Labour conference: De Cordova calls for a ‘Labour alternative’ to universal credit


Labour’s shadow minister for disabled people has called on her party to come up with its own alternative to the government’s flawed universal credit benefit system.

Marsha de Cordova (pictured) moved further this week than any of her shadow frontbench colleagues at Labour’s annual conference in Liverpool towards the idea of scrapping universal credit completely.

She told Disability News Service (DNS): “I believe Labour needs to come up with its own alternative.

“The party are not quite as close [as I am]to saying stop and scrap but you know what, if something isn’t working maybe there is no value in tinkering at the edges.”

She said that Labour’s policy – to “pause” the rollout of universal credit and fix its flaws – was set last year, before the country had seen a “hollowing out” of the new system that had caused “so much pain and misery to the people I represent and disabled people”.

She was speaking after her boss, shadow work and pensions secretary Margaret Greenwood, was criticised by disabled activists for a “lacklustre” conference speech in which she called on the government to “stop the rollout of universal credit and fix its many flaws”.

Activists, led by the grassroots group Disabled People Against Cuts, have been calling for Labour to change its position and promise to scrap universal credit (see separate story).

De Cordova said the “massive cliff edge” caused by the imminent “managed migration” process – which will begin next year and will eventually see hundreds of thousands of disabled people forced to end their existing employment and support allowance (ESA) claims and apply instead for universal credit – had to be a campaigning priority for her party.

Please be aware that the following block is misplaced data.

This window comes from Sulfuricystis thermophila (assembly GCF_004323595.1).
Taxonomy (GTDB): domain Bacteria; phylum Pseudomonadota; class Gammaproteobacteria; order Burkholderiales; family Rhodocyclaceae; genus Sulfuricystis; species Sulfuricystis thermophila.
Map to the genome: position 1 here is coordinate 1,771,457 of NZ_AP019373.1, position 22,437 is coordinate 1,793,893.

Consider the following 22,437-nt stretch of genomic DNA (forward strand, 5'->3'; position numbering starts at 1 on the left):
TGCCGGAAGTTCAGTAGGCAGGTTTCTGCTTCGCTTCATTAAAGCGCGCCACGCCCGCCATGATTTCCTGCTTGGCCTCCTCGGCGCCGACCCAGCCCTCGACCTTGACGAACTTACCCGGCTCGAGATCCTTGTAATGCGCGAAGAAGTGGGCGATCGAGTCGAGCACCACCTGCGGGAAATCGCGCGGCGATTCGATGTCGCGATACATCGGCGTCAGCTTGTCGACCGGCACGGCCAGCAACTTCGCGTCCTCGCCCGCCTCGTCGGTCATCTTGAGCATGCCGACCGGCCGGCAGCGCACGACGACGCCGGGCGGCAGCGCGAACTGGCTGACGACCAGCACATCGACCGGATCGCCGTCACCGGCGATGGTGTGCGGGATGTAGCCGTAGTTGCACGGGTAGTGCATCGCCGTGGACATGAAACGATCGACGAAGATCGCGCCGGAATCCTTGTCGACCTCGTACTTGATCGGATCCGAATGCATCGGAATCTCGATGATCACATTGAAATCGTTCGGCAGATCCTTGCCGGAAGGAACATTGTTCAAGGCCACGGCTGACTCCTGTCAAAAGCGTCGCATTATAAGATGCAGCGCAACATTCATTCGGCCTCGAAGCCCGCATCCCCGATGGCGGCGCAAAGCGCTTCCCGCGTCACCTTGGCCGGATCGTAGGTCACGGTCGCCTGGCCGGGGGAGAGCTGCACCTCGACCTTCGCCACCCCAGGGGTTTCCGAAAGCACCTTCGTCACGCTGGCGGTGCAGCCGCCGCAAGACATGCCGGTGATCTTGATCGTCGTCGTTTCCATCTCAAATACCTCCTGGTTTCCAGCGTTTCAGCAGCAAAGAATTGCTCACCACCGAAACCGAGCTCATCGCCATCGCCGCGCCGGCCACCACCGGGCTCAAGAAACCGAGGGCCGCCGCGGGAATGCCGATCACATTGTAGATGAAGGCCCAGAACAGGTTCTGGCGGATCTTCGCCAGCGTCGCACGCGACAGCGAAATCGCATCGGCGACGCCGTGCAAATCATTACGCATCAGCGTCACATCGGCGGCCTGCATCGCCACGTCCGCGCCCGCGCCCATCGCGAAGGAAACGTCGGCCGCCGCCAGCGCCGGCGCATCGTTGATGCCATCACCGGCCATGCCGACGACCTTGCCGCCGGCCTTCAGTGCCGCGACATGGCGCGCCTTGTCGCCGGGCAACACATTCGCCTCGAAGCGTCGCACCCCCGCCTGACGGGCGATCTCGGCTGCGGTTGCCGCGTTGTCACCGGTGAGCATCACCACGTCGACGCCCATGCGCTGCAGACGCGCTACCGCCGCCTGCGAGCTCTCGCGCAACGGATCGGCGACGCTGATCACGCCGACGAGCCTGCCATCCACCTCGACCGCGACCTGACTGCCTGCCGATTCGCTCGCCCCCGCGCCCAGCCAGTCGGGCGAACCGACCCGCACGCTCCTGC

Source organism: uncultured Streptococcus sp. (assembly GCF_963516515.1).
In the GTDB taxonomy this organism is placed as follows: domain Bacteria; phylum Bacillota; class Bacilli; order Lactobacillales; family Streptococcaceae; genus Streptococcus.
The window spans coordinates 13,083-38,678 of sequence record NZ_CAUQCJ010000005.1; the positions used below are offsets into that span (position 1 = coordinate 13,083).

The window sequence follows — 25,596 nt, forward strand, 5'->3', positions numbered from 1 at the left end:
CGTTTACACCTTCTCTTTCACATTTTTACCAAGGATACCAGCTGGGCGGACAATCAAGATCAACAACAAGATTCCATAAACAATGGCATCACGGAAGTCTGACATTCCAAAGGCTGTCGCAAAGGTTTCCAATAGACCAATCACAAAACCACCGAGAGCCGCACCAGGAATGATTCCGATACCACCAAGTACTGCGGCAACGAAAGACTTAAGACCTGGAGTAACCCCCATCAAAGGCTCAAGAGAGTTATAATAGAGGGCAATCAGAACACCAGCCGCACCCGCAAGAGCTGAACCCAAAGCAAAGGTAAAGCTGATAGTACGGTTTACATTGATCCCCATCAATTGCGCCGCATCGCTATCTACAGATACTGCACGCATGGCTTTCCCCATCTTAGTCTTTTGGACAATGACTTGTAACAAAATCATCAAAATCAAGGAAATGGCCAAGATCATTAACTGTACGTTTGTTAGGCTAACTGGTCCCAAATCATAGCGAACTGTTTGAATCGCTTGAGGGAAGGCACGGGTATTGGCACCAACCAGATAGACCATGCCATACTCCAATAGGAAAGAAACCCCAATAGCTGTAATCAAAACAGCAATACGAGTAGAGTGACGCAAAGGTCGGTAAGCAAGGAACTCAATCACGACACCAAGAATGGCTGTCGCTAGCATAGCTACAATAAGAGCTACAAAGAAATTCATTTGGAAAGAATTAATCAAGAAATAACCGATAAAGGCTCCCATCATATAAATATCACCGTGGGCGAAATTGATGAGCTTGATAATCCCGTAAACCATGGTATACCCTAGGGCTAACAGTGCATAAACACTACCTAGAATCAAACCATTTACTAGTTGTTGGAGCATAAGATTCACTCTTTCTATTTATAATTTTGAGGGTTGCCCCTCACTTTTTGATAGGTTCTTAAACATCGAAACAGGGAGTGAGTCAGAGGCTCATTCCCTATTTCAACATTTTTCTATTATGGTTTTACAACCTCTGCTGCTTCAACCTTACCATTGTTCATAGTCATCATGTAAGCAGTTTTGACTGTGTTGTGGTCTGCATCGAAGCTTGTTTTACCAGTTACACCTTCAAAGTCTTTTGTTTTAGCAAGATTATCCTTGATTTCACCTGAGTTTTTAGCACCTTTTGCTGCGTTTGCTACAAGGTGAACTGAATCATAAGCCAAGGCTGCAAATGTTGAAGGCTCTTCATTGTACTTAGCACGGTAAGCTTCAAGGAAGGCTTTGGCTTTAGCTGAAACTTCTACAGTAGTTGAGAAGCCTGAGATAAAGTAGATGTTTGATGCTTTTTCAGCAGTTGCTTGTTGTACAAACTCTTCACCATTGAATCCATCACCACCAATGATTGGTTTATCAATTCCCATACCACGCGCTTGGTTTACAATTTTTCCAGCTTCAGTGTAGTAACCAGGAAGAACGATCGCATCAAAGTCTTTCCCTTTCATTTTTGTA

Greenwood also announced this week a lengthy review of the party’s social security policy, which de Cordova said was “quite a brave and bold move”.

She said: “It is saying the system is broken, let’s not tinker, let’s have a real free think about what it should look like.”

In a fringe meeting earlier in the week, she had told Labour supporters that the social security system “should be viewed in the same light as the NHS. That’s how important it is.”

She also said that she wanted Labour to mark in some way the 10th anniversary of the introduction of ESA and the hated work capability assessment (WCA), which will take place on 27 October.

She told DNS that ESA/WCA had not been perfect when the New Labour government had introduced it in 2008, but the Conservative-led coalition had sought from 2010 to turn it into “something that was a cruel and inhuman process that disabled people had to endure”, while the government had tried to “demonise” claimants, creating “a hostile environment for disabled people”.

She had earlier told a Disability Labour fringe meeting: “Like many of you here, we know that that assessment regime has caused pain, has caused suffering and more importantly has taken people’s lives and we cannot let that day go past without marking it in some way.

“But also we cannot let it go past without calling out and shaming this cruel, evil Tory government for what they have done with that work capability assessment.”

De Cordova appeared to go further than last year’s general election disability manifesto on the question of benefit sanctions.

The party’s policy is to replace the government’s “punitive” sanctions regime but not to scrap all sanctions.

But de Cordova told DNS: “There’s no evidence out there that suggests sanctions work for disabled people.

“With that evidence before you, therefore, you should respond and act accordingly.”

When DNS asked whether that meant she was suggesting there should be no sanctions for people claiming ESA or any equivalent benefit, she said: “That’s something I would like to see happen, personally, absolutely.”

De Cordova had also been outspoken in a meeting held as part of The World Transformed, the festival organised by the left-wing group Momentum on the edges of the Labour conference.

She had told the meeting that the government should feel ashamed for creating a “hostile environment” for disabled people and that it had been “hell bent on demonising disabled people for the last eight years”.

But she then said that she blamed “the last Labour leadership” for the government’s lack of shame over its actions.

De Cordova said: “I blame the last Labour leadership for that because they chose not to be the voice for the voiceless.